PayPal may appear to have the online payments market sewn up, but WePay believes there is space for another player. The firm’s founder, Bill Clerico, spoke to StrategyEye about WePay’s effort to take on PayPal.
How do you compete with PayPal?
We have about 1,000 merchants a week accept their first payment on WePay. The majority of those are not PayPal users. We are cannibalising some of their business. We do have people defecting from PayPal because of a bad experience or because they found PayPal too complicated or it didn’t offer what they wanted. But we’re really marketed to small business owners that want to start accepting payments online for the first time.
For a very long time we have positioned ourselves against PayPal by talking about doing a better job underwriting small business owners that don’t really fit within the PayPal box. But the one thing that we’ve never competed with PayPal on is the ability for people to accept payments on their own websites. One of the reasons for that is we wanted to make sure that we looked at what PayPal did right, but also what it did wrong. Our goal is to make it as easy as embedding a YouTube video for people to accept payments on their own websites.
How are your payment buttons different from PayPal’s?
If you go through the forums, people’s number one frustration is that unless you’re paying a monthly fee you’re required to redirect to PayPal for payment, and when you do that PayPal tries to get people to login to their existing PayPal accounts. If you don’t have one, they try to get you to create one and they try and get you to pay with your bank account. The merchant doesn’t get any of the savings PayPal creates by getting people to pay with bank accounts, rather than credit cards.
How much demand do you realistically expect to see for your payment buttons?
There are about 30m small business in the US and less than 5% of that 30m currently accept payments online. The size of the online payments market is massive and it’s only going to grow as more of these small businesses come online. These are people who do real transaction volume, they are supporting themselves and their families, but they’re not serious e-commerce powerhouses. They’re marketing consultants and life coaches and limo services.
In the long term the majority of our business will come through payment buttons. There are countless numbers of small business owners that have some kind of web presence and now need to look at how they’re going to accept payments, it’s a green-field opportunity. As PayPal shifts its focus towards business development deals with McDonalds, it leaves what used to be their bread and butter demographic wide open to us.
What cut do you take?
2.9% plus 30 cents for credit cards. That matches Google and PayPal. In the US, PayPal and Google are the target of criticism for charging that, but it's really much cheaper than a traditional merchant account for small businesses. There're merchant accounts that advertise 2% plus 15 cents, but that's on only qualified credit card transactions. Most transactions are non-qualified so there's this big surcharge and you've got to pay a monthly fee, a setup fee, a gateway fee, a settlement fee. If people pay from their bank account we charge 1% plus 30 cents.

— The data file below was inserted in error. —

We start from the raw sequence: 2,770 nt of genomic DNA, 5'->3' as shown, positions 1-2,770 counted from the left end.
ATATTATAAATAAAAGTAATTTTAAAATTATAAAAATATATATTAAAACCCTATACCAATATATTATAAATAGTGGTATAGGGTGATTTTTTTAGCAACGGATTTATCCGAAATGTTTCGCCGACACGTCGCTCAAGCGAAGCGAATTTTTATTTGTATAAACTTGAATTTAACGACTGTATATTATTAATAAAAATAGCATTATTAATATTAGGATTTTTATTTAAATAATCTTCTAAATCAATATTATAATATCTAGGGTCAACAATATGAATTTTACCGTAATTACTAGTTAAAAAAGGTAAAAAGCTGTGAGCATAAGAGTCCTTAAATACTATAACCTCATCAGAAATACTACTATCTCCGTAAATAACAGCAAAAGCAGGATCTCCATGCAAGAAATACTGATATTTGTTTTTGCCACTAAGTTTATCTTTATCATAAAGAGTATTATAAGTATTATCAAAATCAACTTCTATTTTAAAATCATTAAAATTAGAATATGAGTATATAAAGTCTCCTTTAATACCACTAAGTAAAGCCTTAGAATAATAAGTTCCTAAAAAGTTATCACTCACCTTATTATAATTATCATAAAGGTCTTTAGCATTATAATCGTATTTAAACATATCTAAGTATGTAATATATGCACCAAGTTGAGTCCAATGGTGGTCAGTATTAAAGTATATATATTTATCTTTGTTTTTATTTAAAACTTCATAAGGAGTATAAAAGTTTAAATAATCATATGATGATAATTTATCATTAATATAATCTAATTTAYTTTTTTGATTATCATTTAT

What do you make of Square’s recently launched monthly subscription model?
I have a tremendous amount of respect for Square and the big moves that they make. That monthly fee is much more exciting than people think. For them to bite the bullet and offer a monthly fee when their cost structure is variable is aggressive and it's probably directionally correct for the merchants they're looking for. My guess is that the average merchant will probably end up paying around the 2.75% market average for a swipe transaction. But it's a no-brainer from a marketing perspective.
What are your plans for mobile payments?
We're going to need to provide some way for people to accept payments on the go. We'll release an app in the next few months. We're most likely not going to have a dongle in the foreseeable future. We'll have some way of invoicing on the go or offering a virtual terminal. We respond to what merchants are asking for and it seems that right now merchants want a quick way to invoice their customers and maybe punch in credit card numbers.
How much traffic do you get from mobile sites?
From the consumer perspective, 20% of payments are made from a mobile device. And these aren't people that are making in-person point-of-sale payments. They're just browsing the web on an iPhone or an Android. There is a lot of room for us to focus on improving the mobile payment experience of people on a mobile device. If you look at the drop off for check-out on mobile, it’s doubly as high as a computer. That's free revenue for us and for small business owners.
What are the main challenges?
We're worried about the PayPal brand. They have a reputation for poor service, but in reality they are the de-facto solution. That’s a barrier for us. What I lose sleep over is can we make the product good enough that we can take some of that brand equity from PayPal.
In terms of the general space, there is no stopping small business owners from accepting credit cards online now. We're going to see that mushroom. Square's riding a tremendous wave of smartphones, increased sophistication, the expectation for people to accept credit cards in the real world. There are 25m businesses that are not currently accepting credit cards. In 10 years every one of them is going to be. It's a mad race to appropriate market share.